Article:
Here's an interesting story about the A7 or similar two way design that goes back to the 40's in Hollywood.  While listening to the soundtrack of a motion picture of a tap dancer, a double tap was noticed in lieu of a single; it sounded like an echo.  After some investigation, it was traced to the greater delay in the woofer vs the tweeter, caused by the larger mass of the woofer's moving system.  We now refer to it as phase shift or group delay.  By moving the tweeter further back, the double tap was eliminated.  That phenomenon is not unique to that system.  I've read arguments of similar phenomena with the Klipschorn.  The tweeter is only 2 inches long, if that and the midrange horn is about 18 inches and the bass horn is close to 48 inches.  I've done tests with a pulse generator in the regions of the crossover frequencies of 400 and 5000 hz and have not been able to detect an echo or double pulse.

Admittedly, the effect could have been masked by the reverberant field of the room.  Had the test been performed outdoors, the phenomenon may have been noticed.  A Hollywood sound stage is considerably larger than most houses, let alone an average sized room.

BiFlex B

Modified 602D

The box volume here has been reduced from the optimum of about 23 ft^3 for obvious reasons.  The difference in the low frequency response is negligible although a very critical ear may detect the difference in bass damping.  I.M.H.O., anyone that critical is paying more attention to the system than to the music.


The red and orange curves are for the biflex A and B in a closed box.  The yellow and green are for the same units in a reflex (ported) cabinet of 20 cubic feet.  

The vented cabinets have been reduced from the ideal of >50 ft^3 to a more tolerable size of 20 ft^3.  Note also that these Thiele/Small parameters pertain ONLY to these units which are at least 45 years old; the 415C was introduced in the mid fifties and is even older.  It was quite surprising to see its  parameters as good as they appear.  However, that is not to say anything about how it sounds.  I have a pair of corner cabinets fitted with Wharfedales.  They are about 6.5 cubic feet internally and these Altecs will be installed therein just to "see how they sound."

Those cabinets can be seen at the bottom of this PAGE.


Normalized Amplitude Response

Used to show the response curves shapes of each speaker in a box of given volume relative to another.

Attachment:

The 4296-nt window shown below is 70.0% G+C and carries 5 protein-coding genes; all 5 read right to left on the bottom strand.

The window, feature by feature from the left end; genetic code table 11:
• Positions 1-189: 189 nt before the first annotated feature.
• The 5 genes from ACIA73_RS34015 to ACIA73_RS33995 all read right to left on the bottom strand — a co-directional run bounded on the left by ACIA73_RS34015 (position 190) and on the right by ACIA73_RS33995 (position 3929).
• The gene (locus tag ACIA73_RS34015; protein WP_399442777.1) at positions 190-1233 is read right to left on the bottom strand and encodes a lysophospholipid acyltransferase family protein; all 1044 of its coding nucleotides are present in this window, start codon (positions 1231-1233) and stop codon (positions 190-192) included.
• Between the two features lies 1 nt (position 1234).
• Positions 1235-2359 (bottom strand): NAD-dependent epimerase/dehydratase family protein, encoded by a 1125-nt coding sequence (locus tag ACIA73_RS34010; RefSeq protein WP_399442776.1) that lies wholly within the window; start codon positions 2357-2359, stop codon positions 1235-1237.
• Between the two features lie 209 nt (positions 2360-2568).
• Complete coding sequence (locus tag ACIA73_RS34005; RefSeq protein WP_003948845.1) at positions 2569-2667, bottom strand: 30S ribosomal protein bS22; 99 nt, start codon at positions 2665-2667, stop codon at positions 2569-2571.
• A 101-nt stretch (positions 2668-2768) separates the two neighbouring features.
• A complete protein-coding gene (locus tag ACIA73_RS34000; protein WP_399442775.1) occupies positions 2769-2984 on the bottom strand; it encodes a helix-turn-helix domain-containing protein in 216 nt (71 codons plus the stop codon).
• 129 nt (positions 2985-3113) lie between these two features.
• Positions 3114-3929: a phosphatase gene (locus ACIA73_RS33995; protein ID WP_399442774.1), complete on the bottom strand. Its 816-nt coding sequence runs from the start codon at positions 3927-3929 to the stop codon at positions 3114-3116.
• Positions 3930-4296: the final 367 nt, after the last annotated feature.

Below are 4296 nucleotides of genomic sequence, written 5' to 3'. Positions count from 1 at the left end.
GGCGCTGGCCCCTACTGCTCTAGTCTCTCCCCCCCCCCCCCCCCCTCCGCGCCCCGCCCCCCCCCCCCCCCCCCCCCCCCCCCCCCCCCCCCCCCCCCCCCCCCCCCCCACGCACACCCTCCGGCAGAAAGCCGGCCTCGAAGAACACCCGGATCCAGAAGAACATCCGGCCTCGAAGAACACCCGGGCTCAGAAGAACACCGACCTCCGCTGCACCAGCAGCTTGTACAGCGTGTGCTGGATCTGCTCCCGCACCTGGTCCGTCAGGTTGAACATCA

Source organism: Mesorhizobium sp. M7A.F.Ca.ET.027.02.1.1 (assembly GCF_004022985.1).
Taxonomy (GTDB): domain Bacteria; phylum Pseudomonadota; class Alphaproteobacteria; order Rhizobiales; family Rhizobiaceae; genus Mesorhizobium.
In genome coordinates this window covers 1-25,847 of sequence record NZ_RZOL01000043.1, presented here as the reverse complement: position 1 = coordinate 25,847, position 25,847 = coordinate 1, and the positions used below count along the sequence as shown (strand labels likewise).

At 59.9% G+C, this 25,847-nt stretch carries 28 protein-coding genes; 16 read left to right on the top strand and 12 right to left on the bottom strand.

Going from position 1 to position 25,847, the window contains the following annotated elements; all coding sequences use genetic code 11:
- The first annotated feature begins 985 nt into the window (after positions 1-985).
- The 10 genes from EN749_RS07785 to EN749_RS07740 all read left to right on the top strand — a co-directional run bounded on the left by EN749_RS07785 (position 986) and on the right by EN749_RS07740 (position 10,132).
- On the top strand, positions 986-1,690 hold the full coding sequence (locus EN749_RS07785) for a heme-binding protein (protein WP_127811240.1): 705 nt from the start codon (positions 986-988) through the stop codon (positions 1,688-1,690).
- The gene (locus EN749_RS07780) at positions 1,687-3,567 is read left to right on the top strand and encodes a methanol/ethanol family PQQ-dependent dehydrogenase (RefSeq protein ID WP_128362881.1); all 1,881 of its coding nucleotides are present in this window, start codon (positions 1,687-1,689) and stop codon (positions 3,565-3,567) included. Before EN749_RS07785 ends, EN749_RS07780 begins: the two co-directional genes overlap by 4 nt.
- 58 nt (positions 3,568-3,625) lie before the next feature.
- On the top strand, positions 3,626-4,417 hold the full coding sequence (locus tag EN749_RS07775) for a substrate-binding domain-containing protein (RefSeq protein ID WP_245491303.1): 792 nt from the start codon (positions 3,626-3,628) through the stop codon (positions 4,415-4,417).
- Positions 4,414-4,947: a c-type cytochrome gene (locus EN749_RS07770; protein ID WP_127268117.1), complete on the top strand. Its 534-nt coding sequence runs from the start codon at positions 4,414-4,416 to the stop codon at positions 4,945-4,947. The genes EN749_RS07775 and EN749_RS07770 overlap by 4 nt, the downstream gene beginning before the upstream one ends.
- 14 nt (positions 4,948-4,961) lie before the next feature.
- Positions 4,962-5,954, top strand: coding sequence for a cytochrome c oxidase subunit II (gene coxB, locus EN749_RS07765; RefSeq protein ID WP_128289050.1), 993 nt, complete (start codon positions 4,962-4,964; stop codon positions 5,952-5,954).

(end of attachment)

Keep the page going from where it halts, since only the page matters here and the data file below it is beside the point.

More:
Custom Amplitude Response

Shows the sound pressure level at 1 meter for a specified power input, in this case, 50 watts.



Maximum Acoustic Power

Shows the maximum sound pressure level before the speaker reached either its mechanical or thermal limits, Xmax and Tvc, where Tvc is voice coil temperature. Usually, Xmax will be reached first and if maintained, Tvc will come into play. While modern adhesives may hold the moving system together, thermal runaway will rapidly result in total destruction. I have seen at a repair shop the result of some speakers that were used professionally and had actually burst into flame. 

It had to be quite an exciting sight to see.



Maximum Electrical Input Power

Shows how much power the speaker can handle prior to reaching either its mechanical or thermal limit.



Cone Displacement

Diaphragm excursion in one direction for a specified input power or voltage, assuming a constant voltage input. Since impedance usually rises with frequency, at least to resonance after which it drops, the power will drop if the voltage is held constant. 

P=E^2*cos a/Z, where a is the phase shift at the frequency used in the measurement.



System Impedance

Obviously shows the system impedance.



Phase Response

Gives the delay, in degrees between the time the input signal is applied to the voice coil and the pressure wave emanating from the speaker due to cone motion. 

An ideal situation would be a straight line at 0 degrees.



Group Delay

Similar to phase response but expressed in milliseconds. A uniform but modest delay isn't a problem. The smoother or flatter the delay, the better the transient response.  Note the high delay of the yellow and green curves for the 602D.  See the "interesting story" above under the Original 415C





Below is a link to a pdf file on the 412C and the 415C


Back to the loudspeaker main page